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Ford asks to suspend arrival of international students, Trudeau says

Ford has repeatedly blamed the COVID-19 pandemic's third wave on "porous borders"

May 3, 2021  The Canadian Press

Ontario is seeking to suspend the arrival of international students in an effort to slow the spread of COVID-19, Prime Minister Justin Trudeau said on Apr. 30.

Premier Doug Ford made the request on a first ministers’ call and was the only premier to do so, Trudeau told a news conference.

“Many provinces feel that they’re doing a good job of managing these students, and that they’re not a huge source of cases,” Trudeau said. “But last night, Premier Ford told me that he wanted us to suspend the arrival of international students coming into Ontario.”

Trudeau said the government came up with a mechanism for the provinces to do just that earlier in the pandemic. The Ford government would have to send a list of institutions that will no longer accept international travellers.

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“My office is currently working with Premier Ford’s office and the authorities in Ontario to do a follow up to make sure that this approach is formalized,” Trudeau said.

Ford has repeatedly blamed the COVID-19 pandemic’s third wave on “porous borders”.

“We will never get ahead of this virus if we can’t keep these deadly new variants out of our country,” he said. “The borders — land and air — they’re federal jurisdiction.”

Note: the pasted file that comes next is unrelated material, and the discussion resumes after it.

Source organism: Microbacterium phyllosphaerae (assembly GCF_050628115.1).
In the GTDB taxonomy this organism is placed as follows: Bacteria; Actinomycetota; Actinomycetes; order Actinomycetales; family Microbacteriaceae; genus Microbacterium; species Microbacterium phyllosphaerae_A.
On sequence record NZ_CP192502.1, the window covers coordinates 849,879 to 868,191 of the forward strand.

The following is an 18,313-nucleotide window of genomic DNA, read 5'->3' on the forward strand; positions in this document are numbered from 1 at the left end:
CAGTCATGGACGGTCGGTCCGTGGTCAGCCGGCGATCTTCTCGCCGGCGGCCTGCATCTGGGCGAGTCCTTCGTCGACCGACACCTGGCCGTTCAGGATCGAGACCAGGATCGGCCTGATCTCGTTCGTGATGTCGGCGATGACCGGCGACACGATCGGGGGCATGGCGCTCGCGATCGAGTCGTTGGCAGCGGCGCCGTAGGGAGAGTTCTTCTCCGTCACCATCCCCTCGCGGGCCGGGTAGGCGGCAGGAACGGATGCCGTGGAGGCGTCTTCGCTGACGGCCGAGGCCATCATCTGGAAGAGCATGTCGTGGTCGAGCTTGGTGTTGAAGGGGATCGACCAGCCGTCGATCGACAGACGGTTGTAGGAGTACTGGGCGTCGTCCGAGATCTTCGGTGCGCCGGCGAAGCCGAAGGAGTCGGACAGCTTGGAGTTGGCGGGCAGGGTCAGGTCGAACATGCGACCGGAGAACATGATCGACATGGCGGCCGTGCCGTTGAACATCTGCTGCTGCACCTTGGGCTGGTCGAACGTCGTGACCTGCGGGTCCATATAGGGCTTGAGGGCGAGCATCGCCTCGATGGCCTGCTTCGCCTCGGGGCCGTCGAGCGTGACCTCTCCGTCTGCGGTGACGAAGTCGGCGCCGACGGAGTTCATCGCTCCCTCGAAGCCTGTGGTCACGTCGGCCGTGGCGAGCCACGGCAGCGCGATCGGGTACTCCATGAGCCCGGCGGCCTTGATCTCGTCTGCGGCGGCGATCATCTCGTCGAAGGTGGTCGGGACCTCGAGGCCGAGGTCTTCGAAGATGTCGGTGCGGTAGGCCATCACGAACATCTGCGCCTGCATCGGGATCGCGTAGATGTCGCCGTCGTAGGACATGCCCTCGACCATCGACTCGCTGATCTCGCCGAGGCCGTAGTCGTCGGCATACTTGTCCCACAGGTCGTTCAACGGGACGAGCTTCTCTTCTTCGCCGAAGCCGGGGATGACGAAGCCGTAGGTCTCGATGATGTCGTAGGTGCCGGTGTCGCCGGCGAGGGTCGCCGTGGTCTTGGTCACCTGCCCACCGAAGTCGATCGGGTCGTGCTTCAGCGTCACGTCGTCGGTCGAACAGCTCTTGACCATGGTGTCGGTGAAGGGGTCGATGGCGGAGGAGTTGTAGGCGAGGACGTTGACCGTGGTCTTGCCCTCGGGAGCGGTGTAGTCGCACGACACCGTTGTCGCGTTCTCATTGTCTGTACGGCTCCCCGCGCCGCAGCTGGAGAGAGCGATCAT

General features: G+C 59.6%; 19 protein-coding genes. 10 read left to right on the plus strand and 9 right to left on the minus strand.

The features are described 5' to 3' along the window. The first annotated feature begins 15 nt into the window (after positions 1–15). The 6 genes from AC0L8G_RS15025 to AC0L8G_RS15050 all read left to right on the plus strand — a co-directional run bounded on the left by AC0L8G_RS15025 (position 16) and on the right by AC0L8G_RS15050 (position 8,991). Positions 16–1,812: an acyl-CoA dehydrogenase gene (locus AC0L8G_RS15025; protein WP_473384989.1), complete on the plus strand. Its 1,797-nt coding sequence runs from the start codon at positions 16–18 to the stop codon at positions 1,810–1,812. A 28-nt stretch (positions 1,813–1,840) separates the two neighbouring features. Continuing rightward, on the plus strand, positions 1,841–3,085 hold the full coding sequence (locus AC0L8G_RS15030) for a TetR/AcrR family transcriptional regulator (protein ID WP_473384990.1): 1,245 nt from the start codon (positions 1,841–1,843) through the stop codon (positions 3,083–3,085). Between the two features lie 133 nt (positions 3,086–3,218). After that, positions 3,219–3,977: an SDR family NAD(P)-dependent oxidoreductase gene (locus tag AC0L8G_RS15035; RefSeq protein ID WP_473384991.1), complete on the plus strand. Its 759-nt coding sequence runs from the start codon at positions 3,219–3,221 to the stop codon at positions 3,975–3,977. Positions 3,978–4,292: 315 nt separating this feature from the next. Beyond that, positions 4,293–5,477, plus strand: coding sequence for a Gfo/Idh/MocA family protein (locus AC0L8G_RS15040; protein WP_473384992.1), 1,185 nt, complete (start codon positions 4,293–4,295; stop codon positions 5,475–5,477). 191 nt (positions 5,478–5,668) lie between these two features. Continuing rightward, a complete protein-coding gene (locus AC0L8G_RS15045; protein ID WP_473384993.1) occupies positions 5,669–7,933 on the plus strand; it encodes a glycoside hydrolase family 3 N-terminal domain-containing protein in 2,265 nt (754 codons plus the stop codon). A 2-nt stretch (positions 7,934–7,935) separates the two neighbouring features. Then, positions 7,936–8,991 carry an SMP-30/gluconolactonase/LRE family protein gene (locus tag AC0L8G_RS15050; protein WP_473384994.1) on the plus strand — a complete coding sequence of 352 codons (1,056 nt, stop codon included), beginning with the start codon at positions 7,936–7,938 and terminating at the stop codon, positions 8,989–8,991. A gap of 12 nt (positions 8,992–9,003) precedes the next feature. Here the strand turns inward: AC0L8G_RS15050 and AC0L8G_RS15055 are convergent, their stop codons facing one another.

Ford did not address his request to bar the entry of international students at the news conference.

A spokeswoman for the premier noted that the province has not made a formal request regarding international students, but said the federal government must take further action to prevent more contagious variants of COVID-19 from entering the country.

The premier also called on the federal government to institute hotel quarantines for those crossing into Canada at land borders.

Trudeau said there are already tight controls at land borders, including tests before and after crossing and a mandatory two-week quarantine.

“We know that importation through the borders is extremely low in terms of cases in the country,” he said. “…We have seen that this third wave is very much around community transmission.”

Steve Orsini, president and CEO of the Council of Ontario Universities, urged Ford to consider any “unintended consequences” of barring international students.

“International students bring new perspectives and ideas to the province, often staying after graduation to build lives and careers here,” Orsini said in a written statement.

“Ontario universities have robust policies and procedures in place to ensure that students from outside Canada can arrive safely and meet federal self-isolation requirements.”